Published in 1843, Approx. 32,000 words. Available for free at Project Gutenberg.
A Christmas Carol has constantly been in print since its original publication in 1849, and has been adapted for stage, television, film, and opera. It has often been credited with returning the jovial and festive atmosphere to the holiday season in Britain and North America, following the somber period that emerged during the Industrial Revolution.
The story opens on a bleak and cold Christmas Eve as Ebenezer Scrooge is closing up his office for the day. As the story progresses and Christmas morning approaches, Scrooge encounters the unforgettable characters that make this story a classic: Bob Cratchit, Tiny Tim, and, of course, the ghosts of Christmas Past, Present, and Yet to Come.
One of Dickens's shortest stories, and certainly his most famous, A Christmas Carol is a great read even if you already know the story (which nearly everyone in the English-speaking world does) and have seen any of the dozens of film and theater adaptations. The message of A Christmas Carol is simple enough for a child to understand, but the complete novella is rich in detail and storytelling.
"I wear the chain I forged in life," replied the Ghost. "I made it link by link, and yard by yard; I girded it on of my own free will, and of my own free will I wore it. Is its pattern strange to you?"
Scrooge trembled more and more.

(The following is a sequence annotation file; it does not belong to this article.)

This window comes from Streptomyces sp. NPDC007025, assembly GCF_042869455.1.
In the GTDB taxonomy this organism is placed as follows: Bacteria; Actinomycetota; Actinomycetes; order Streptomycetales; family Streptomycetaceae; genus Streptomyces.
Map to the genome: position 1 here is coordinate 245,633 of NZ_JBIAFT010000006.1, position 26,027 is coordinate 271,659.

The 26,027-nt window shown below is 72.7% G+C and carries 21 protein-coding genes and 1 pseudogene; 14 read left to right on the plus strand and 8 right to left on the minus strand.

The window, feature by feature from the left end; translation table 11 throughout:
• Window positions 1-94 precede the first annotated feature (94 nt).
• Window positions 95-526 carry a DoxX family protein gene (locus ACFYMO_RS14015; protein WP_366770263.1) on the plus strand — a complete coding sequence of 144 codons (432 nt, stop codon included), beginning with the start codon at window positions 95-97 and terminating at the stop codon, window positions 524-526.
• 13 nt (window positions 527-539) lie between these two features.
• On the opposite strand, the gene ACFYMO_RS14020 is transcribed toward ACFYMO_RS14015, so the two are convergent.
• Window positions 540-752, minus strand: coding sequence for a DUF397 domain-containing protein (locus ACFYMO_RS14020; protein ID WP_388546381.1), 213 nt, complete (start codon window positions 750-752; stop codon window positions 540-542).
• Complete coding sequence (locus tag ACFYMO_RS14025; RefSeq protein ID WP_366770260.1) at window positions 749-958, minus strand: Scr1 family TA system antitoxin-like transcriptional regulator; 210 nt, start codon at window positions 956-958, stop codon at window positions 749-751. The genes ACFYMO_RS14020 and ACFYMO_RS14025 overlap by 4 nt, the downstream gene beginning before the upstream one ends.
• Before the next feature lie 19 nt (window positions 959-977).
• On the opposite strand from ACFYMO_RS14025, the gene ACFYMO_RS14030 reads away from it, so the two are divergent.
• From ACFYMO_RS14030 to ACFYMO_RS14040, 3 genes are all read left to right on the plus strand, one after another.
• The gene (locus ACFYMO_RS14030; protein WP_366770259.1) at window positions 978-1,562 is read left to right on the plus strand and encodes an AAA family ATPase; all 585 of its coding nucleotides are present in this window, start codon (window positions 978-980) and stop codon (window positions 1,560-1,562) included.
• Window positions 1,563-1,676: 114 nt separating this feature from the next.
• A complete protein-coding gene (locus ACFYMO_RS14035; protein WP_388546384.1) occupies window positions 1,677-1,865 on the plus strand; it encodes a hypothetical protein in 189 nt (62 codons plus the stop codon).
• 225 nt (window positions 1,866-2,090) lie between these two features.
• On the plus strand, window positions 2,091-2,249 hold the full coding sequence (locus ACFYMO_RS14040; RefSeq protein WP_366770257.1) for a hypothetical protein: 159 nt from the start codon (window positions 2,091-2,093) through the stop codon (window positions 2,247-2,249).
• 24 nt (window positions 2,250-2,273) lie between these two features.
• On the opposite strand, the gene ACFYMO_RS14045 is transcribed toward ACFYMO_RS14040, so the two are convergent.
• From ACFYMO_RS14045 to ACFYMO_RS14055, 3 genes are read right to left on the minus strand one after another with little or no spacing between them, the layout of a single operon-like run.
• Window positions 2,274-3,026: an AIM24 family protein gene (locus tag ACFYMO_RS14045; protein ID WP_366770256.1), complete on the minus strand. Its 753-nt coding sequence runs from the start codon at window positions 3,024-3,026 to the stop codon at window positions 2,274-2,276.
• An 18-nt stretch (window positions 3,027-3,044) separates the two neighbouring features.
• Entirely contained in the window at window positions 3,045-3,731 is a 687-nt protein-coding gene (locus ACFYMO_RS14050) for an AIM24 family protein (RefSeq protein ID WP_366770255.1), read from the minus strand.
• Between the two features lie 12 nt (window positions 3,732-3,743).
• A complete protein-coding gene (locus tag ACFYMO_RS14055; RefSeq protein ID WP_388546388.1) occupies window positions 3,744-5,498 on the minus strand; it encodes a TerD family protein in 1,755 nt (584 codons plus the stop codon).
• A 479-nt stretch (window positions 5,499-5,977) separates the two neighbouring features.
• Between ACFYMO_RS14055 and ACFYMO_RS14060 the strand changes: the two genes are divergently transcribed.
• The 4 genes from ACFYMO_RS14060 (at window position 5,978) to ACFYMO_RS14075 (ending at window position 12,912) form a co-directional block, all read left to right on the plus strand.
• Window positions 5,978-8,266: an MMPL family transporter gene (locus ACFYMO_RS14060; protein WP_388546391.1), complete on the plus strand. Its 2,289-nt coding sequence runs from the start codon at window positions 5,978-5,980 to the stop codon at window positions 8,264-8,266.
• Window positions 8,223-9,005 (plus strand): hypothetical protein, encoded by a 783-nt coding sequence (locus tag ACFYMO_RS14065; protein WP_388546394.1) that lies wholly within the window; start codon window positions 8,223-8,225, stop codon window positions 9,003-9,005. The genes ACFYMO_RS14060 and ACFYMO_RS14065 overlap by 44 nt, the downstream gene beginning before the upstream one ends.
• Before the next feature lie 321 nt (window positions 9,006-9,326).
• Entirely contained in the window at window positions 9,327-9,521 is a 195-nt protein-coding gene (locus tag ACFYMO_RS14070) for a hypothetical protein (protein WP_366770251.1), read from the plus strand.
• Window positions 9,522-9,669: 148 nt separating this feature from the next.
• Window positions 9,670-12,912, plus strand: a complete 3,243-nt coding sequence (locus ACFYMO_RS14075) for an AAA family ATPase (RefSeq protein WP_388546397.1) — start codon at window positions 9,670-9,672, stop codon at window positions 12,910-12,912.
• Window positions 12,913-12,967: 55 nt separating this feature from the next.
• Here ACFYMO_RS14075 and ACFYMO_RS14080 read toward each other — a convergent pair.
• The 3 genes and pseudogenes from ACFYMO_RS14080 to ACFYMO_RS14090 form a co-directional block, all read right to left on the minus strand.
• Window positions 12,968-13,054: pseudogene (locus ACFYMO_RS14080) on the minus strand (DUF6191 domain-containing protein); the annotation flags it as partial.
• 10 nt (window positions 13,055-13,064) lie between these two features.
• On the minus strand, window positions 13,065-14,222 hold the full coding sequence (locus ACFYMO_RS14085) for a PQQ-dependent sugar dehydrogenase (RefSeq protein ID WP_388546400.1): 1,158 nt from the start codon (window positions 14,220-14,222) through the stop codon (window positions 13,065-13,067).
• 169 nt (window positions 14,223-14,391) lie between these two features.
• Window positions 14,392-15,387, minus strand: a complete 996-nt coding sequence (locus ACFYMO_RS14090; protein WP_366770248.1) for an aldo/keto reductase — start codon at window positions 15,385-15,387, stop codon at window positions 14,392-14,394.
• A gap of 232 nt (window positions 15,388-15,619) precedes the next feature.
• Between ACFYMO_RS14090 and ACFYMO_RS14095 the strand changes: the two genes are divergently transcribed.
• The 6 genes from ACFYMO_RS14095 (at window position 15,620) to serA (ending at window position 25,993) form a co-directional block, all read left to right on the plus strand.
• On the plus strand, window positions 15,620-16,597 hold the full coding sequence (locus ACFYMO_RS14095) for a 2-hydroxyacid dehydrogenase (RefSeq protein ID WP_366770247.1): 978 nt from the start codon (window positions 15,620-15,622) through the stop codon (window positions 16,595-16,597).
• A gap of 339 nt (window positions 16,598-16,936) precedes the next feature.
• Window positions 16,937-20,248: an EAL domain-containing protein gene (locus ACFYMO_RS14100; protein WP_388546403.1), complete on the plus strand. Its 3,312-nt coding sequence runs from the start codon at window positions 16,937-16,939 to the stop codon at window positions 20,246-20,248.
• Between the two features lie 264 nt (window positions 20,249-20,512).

"Or would you know," pursued the Ghost, "the weight and length of the strong coil you bear yourself? It was full as heavy and as long as this, seven Christmas Eves ago. You have laboured on it, since. It is a ponderous chain!"
Of course you know who Ebenezer Scrooge is. Of course you're familiar with Bob Cratchit and Tiny Tim. Of course we've seen the visit of the three ghosts imitated, alluded to, and parodied a thousand times in the century and a half since this book was first published. Unlike most of my book reviews, I am not going to even try to sum up all the different film adaptations. (Wikipedia lists dozens.) I've seen many of them and so have you. But what you should know is that there are small nuances to the story, scenes and bits of dialog and Dickens's special narrative touch, which you will never get without reading the original words. Probably every bit of the tale has been included in one adaptation or another, but no adaptation has included all of it.
Dickens is most famous for creating memorable characters, and he's also second only to Shakespeare for quotability. Ebenezer Scrooge is possibly his most famous creation; "Scrooge" is now a standard term in English for a miserly, joyless wretch.
“Bah!” said Scrooge, “Humbug!”
He had so heated himself with rapid walking in the fog and frost, this nephew of Scrooge’s, that he was all in a glow; his face was ruddy and handsome; his eyes sparkled, and his breath smoked again.
“Christmas a humbug, uncle!” said Scrooge’s nephew. “You don’t mean that, I am sure?”